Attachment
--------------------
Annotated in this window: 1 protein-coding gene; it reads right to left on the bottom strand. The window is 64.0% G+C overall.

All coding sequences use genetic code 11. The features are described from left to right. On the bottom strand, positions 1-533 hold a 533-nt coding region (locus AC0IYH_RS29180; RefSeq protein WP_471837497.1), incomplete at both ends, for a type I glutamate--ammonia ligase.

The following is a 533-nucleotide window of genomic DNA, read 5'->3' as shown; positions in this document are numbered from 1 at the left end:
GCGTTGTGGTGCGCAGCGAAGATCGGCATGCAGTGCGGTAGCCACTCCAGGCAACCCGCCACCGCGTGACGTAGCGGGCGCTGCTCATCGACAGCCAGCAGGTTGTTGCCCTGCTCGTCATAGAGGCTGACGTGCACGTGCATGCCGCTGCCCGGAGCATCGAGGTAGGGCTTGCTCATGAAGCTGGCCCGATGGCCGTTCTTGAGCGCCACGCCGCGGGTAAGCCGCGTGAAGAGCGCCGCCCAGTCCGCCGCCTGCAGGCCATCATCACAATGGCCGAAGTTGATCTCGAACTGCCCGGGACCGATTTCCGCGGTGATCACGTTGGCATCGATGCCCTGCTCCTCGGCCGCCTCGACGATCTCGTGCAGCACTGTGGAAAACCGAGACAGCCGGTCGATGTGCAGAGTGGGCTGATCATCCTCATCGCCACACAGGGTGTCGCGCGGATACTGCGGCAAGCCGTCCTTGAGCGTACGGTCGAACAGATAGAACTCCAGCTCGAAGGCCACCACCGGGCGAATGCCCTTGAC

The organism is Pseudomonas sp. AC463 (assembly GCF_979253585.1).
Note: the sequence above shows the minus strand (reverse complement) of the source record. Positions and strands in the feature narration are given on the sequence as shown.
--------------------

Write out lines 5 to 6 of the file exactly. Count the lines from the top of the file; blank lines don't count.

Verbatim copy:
The organism is Pseudomonas sp. AC463 (assembly GCF_979253585.1).
Note: the sequence above shows the minus strand (reverse complement) of the source record. Positions and strands in the feature narration are given on the sequence as shown.